Tax more? Spend less? Reform first?

Ideas range widely at ‘Education Summit’

Michael Van Beek
Michael Van Beek

Reform, revenue and reduction have become the buzzwords in Michigan's school funding debate, but there's no consensus on which should come first or how much is needed.

School administrators, board members and business people who gathered at Saginaw Valley State University for an "Education Summit" Monday heard panelists and other guest speakers make recommendations ranging from reduced spending on school employee health care to a statewide tax on services to a rigorous overhaul of public education.

Robert Daddow
Robert Daddow
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Robert Daddow, deputy Oakland County executive, opened the three-hour event with a financial report that highlighted the state's projected $1.85 billion deficit in 2011 — a shortfall that Daddow believes will be closer to $2 billion but that in either case translates to less money for public schools.

Daddow, also an adjunct scholar with the Mackinac Center for Public Policy, predicted that at least 60 more school districts will be in deficit by the end of the year, with many next year facing payless paydays, vendor payment delays and an increased need for cash flow borrowing.

As the taxable value of property declines — Oakland County expects values to decrease by 12.5 percent in 2010 on the heels of a 13 percent drop last year — the amount that the state takes in through the six-mill education tax will decline, as will the amount schools and intermediate districts receive through local millages for such things as debt service, special education and vocational programs, Daddow said.

The $3.8 billion that Michigan received in federal stimulus money masked last year's weak state budget, Daddow said. Like a lot of school districts, the state has used equity to balance its budget in six of the last eight years, he said.

"You can solve the issue either by increasing revenue or reducing costs or both," he said. Government and school reform also are needed, but, "Reforms take time. You don't have that kind of time."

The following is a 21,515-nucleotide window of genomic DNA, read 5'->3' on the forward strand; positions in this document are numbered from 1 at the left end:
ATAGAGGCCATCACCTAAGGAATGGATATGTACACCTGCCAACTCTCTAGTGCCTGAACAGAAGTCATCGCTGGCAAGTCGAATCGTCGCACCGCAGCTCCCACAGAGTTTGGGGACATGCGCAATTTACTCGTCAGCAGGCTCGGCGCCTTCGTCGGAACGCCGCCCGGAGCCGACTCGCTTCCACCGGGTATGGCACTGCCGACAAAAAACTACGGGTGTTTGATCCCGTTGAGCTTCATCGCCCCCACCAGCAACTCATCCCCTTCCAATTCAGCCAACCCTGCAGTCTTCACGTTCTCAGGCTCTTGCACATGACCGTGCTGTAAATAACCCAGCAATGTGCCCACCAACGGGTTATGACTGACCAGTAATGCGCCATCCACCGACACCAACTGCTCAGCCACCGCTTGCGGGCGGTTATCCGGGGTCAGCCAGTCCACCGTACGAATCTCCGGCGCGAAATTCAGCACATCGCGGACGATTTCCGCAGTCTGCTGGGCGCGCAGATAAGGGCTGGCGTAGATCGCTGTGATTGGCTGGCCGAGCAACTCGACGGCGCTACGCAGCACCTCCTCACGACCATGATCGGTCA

Cutting Costs

In a panel discussion that followed, health care and pensions were cited as two areas where education costs could be reduced, along with consolidation of services, privatization and expanded online education and dual enrollment.

"The bottom line is we have a fairly generous health care system (for public employees). ... We aren't going to be able to sustain that," said panelist Tom White, head of the newly organized Save Our Students, Schools and State. SOS has mounted a petition drive urging legislators to "reverse the devastating cuts to K-12 education and work on a long-term solution."

A statewide health pool for all school and state employees "has some merit," White said, as does a mandated contribution from employees toward their health insurance premiums.

On average, Michigan school employees chip in 4 percent of the cost of their premium for a policy that costs on average more than $15,400, while Michigan residents pay an average of 22 percent of the premiums for policies that cost on average about $11,000, added panelist Michael Van Beek, education policy director of the Mackinac Center. The national average is 27 percent, according to the Kaiser Family Foundation, White said.

(The Mackinac Center publishes Michigan Education Report.)

David Michelson, a panelist who works in governmental relations for the Michigan Education Association, said that the MEA does not believe a statewide pool as proposed by House Speaker Andy Dillon, D-Redford Township, would save money unless it also reduced employee benefits.